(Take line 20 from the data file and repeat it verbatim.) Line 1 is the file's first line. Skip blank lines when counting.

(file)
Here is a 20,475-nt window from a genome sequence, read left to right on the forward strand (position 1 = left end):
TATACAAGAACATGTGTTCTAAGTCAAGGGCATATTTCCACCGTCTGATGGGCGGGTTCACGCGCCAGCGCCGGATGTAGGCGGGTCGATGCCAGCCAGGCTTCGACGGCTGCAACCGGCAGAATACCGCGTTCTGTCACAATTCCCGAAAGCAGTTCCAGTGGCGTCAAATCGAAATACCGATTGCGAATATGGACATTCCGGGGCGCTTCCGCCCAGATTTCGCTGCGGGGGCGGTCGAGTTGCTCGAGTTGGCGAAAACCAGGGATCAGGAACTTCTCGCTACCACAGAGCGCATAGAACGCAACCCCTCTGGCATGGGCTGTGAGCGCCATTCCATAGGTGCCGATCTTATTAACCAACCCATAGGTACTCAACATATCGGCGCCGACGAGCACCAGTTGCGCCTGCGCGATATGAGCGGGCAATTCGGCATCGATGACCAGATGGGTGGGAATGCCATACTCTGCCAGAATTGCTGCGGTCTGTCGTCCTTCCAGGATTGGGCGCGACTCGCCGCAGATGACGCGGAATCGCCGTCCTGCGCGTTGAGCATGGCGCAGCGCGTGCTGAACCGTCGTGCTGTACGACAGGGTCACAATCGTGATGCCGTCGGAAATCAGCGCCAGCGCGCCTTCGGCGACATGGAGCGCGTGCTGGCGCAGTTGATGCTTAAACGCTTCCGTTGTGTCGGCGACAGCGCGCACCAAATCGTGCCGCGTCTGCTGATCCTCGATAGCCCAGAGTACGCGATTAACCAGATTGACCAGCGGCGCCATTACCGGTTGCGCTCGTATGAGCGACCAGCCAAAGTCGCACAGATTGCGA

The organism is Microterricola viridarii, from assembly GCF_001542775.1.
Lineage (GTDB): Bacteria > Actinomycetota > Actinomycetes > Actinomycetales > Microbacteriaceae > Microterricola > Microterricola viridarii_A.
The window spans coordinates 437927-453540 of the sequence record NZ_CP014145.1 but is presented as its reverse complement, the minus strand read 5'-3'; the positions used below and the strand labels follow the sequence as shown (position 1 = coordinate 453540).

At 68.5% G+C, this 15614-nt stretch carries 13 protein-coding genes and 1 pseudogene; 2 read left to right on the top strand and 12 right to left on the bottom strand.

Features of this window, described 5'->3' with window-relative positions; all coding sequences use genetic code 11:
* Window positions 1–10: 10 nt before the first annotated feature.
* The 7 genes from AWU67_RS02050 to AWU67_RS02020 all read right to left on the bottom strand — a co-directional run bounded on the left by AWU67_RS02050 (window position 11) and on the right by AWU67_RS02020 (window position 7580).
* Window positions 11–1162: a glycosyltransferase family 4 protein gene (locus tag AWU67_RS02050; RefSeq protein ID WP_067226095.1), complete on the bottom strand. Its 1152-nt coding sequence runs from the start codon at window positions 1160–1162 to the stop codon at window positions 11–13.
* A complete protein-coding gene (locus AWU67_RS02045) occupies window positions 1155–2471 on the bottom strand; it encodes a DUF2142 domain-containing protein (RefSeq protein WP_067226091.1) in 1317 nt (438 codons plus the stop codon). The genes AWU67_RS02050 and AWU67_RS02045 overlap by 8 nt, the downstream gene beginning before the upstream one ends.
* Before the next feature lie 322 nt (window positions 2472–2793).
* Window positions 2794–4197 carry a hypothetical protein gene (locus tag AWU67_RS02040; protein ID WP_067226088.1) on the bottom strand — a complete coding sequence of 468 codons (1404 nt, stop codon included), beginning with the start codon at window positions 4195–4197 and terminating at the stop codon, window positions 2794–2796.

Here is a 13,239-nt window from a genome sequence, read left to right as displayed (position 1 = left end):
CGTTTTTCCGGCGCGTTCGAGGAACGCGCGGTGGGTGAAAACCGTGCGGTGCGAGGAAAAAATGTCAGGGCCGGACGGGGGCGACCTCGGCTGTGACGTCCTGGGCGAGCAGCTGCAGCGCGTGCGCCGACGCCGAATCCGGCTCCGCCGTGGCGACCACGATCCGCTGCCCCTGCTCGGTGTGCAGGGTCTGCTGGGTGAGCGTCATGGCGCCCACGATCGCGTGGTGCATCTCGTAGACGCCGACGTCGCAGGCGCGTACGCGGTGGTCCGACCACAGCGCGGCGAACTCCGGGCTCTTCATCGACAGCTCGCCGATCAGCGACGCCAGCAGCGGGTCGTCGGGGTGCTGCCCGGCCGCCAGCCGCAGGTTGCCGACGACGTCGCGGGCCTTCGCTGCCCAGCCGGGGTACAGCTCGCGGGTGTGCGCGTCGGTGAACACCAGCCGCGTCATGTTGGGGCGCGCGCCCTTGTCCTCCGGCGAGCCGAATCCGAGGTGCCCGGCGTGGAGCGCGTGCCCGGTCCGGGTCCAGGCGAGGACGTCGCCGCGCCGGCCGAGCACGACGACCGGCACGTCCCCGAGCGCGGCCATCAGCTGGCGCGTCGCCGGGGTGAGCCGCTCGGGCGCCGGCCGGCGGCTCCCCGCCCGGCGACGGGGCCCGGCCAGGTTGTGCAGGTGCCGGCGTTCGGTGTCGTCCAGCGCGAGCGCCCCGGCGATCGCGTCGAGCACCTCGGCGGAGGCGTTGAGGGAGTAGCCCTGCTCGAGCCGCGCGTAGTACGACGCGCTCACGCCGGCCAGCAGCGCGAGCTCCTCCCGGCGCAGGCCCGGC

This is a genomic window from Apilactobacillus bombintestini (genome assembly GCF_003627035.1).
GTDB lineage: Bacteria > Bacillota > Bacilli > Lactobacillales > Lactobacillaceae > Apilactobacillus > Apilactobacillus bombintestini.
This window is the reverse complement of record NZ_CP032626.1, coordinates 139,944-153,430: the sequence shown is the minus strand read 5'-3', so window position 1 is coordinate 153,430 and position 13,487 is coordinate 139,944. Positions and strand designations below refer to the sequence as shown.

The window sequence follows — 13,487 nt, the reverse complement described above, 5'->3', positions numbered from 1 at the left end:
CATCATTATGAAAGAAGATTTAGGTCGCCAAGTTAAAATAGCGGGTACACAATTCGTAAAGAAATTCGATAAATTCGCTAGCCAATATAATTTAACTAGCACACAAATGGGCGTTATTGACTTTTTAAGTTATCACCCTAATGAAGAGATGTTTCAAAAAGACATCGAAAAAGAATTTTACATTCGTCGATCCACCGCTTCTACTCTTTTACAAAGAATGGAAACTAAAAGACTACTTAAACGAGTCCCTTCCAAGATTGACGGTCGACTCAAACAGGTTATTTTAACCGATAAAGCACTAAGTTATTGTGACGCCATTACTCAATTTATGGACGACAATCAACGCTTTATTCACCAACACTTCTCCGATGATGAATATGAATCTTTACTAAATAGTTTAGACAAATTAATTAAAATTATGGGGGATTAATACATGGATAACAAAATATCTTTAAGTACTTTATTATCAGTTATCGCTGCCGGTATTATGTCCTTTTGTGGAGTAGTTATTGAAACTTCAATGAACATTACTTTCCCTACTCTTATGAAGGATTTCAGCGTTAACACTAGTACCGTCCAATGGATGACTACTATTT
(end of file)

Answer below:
CATCATTATGAAAGAAGATTTAGGTCGCCAAGTTAAAATAGCGGGTACACAATTCGTAAAGAAATTCGATAAATTCGCTAGCCAATATAATTTAACTAGCACACAAATGGGCGTTATTGACTTTTTAAGTTATCACCCTAATGAAGAGATGTTTCAAAAAGACATCGAAAAAGAATTTTACATTCGTCGATCCACCGCTTCTACTCTTTTACAAAGAATGGAAACTAAAAGACTACTTAAACGAGTCCCTTCCAAGATTGACGGTCGACTCAAACAGGTTATTTTAACCGATAAAGCACTAAGTTATTGTGACGCCATTACTCAATTTATGGACGACAATCAACGCTTTATTCACCAACACTTCTCCGATGATGAATATGAATCTTTACTAAATAGTTTAGACAAATTAATTAAAATTATGGGGGATTAATACATGGATAACAAAATATCTTTAAGTACTTTATTATCAGTTATCGCTGCCGGTATTATGTCCTTTTGTGGAGTAGTTATTGAAACTTCAATGAACATTACTTTCCCTACTCTTATGAAGGATTTCAGCGTTAACACTAGTACCGTCCAATGGATGACTACTATTT